Could there be a better symbol for Easter than Coventry Cathedral? Whatever bombed-out shells we carry, whatever damage we or someone else has done, whatever shambles that may lie at our feet—Coventry reminds me that life goes on.

So Easter comes just in time. Reminding us that life is stronger than death, that light is greater than darkness and that hope transcends all the despair around us. How much we need a symbol of renewal in a time of financial ruin, rage and anger, war and injustice. Knowing that whatever it is we face or carry something good and graceful may just come out of our pain and hurt.

On the outside wall of the new Cathedral, the sculptor Jacob Epstein was commissioned to do a work for the new Church. He fashioned a huge metal Michael the Archangel with enormous wings. In his hand the holds a sword. At his feet the defeated devil-dragon writhes in pain. The force of good finally triumphs after all.

If I were preaching today I would tell the Coventry story. And I would then read the old promise from the book of Psalms: “Weeping may endure for a night, but joy cometh in the morning.”

Wednesday, April 8, 2009

Easter Eggs

Not too long ago we stood in our kitchen on the Saturday before Easter. Our kids are grown and gone. We have grandchildren now and they were visiting us for Easter. And we went through the old ritual. Natalie, then sixteen and Libby then twelve--stood there in deep concentration dyeing the eggs. Natalie looked up from her task and said, "Grandpa, why are we doing this?" She had a twinkle in her eye. "Well," I said, "it's part of Easter. People have been doing this a long time. When I was a little boy we loved dyeing eggs. It was so much fun." As I told our family story the memories of a little boy in another place came rushing back. I remembered coloring eggs and putting them tenderly in my Easter basket filled with green straw. I told her about hiding the eggs the next day and all the fun we had and how weeks later we would find an old egg, left over from Easter, under the eve of the porch or out by the rosebush.

But that wasn't all I told both girls as they stood dousing their eggs in water and vinegar. "Easter is about new life," I said. Trying not to sound preachy I told them, "It's about starting over. It's knowing that after a long hard winter when things are cold and the ground outside seems dead--something begins to stir. The crocus and snowdrops come out of the hard ground. Daffodils seemed to pop up everywhere. Even the dogwoods that had looked like stick trees are turning green." Why do we do this? We do this to remember that being together and sharing a special task with one's loved ones for the sheer pleasure of the moment, really is a holy time. To see our old traditions carried forward to yet another generation has its own special holiness.

I told my granddaughters about seeing the Passion Play in Germany. I told them about how Jesus was nailed to a cross. On Easter morning in the play it was dark onstage. Everything was quiet until a group of women came to the tomb crying because their Lord was dead. While they stood there weeping the great stone door slowly began to creak open. Out of the darkness light came from that open door. The door kept opening wider until the whole stage was filled with a blinding light. The light was so strong everyone in the theatre was touched by the light. Then through the open door came this figure in white with a dark beard. Looking closely we knew who he was. The women fell down before him in wonder and awe. From every alcove hundreds of children came rushing forward on stage and hugged his legs saying over and over, "Jesus! Jesus! Jesus!" What seemed dead was not dead. What seemed finished was not finished at all. What seemed like the end was only the beginning.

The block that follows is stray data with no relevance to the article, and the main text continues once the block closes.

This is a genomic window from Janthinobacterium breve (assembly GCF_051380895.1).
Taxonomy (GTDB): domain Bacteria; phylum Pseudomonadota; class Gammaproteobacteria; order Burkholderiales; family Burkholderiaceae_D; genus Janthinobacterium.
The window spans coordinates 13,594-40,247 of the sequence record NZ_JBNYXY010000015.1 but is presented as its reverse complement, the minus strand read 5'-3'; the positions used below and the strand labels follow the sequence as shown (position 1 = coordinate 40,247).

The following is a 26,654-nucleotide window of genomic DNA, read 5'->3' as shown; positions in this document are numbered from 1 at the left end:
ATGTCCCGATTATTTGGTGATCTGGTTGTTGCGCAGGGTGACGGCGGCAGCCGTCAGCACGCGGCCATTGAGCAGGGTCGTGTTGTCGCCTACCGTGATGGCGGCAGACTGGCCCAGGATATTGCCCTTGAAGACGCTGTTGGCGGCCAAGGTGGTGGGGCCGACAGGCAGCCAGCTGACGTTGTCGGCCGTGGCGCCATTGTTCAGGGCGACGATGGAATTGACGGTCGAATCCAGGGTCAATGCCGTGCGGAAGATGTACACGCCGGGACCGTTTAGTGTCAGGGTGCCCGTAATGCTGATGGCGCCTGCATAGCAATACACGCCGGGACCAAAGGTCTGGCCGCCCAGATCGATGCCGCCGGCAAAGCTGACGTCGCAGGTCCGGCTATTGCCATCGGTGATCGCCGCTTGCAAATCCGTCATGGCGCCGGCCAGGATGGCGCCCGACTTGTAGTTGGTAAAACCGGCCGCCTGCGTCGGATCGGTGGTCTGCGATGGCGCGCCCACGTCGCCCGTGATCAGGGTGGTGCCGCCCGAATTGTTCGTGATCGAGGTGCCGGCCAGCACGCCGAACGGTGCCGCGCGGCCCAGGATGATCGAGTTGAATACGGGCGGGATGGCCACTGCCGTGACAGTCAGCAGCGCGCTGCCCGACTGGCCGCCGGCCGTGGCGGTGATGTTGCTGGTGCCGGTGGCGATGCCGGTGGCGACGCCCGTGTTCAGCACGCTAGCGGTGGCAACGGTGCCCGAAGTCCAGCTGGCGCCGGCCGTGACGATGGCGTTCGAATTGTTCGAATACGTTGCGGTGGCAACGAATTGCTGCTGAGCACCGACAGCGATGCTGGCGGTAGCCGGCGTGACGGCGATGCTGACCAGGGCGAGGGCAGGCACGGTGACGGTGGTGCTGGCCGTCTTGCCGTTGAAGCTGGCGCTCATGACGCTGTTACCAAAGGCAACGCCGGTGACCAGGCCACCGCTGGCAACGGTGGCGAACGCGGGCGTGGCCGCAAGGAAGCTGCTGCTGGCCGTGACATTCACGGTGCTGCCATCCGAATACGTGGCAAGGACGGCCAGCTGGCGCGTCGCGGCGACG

And I told Natalie and Libby, still coloring eggs, "I can't quite explain it, but this is why we dye eggs." They looked at me and smiled. And I smiled back.

(This is part of an article that appeared in the Sunday Commentary section of the Birmingham News some time ago. The years have passed but the memory remains.)

Tuesday, April 7, 2009


I received an email yesterday about signing a petition giving illegal immigrants social security benefits. I have searched the bills and think this must be a hoax. I do not think we will be granting social security to illegals—unless that is, they pay into the system—and I doubt if we let illegal immigrants pay. Most of them keep their payments quiet because they might get deported if they let the government know they are around.

There is also a move not to grant amnesty to illegal immigrants. I read somewhere that Elie Wiesel said that there are no illegal immigrants. No one, he says, is illegal. He concludes that this word was the first step that led to the gas chambers.

I know we have a monstrous problem on our hands. George Bush used to say why complain about them: “They are doing the work here that we won’t do.” I cringe at that statement as if we had some kind of a class system. (We really do we just don’t call it that.) But this old “us” and “them” approach is unhealthy. Lately I have gone out of my way to smile and be friendly especially to those of Hispanic descent. They are living in a foreign land, trying to learn our language better. Many are sending money back home to families that barely have enough to subsist on. Why add to their difficulties?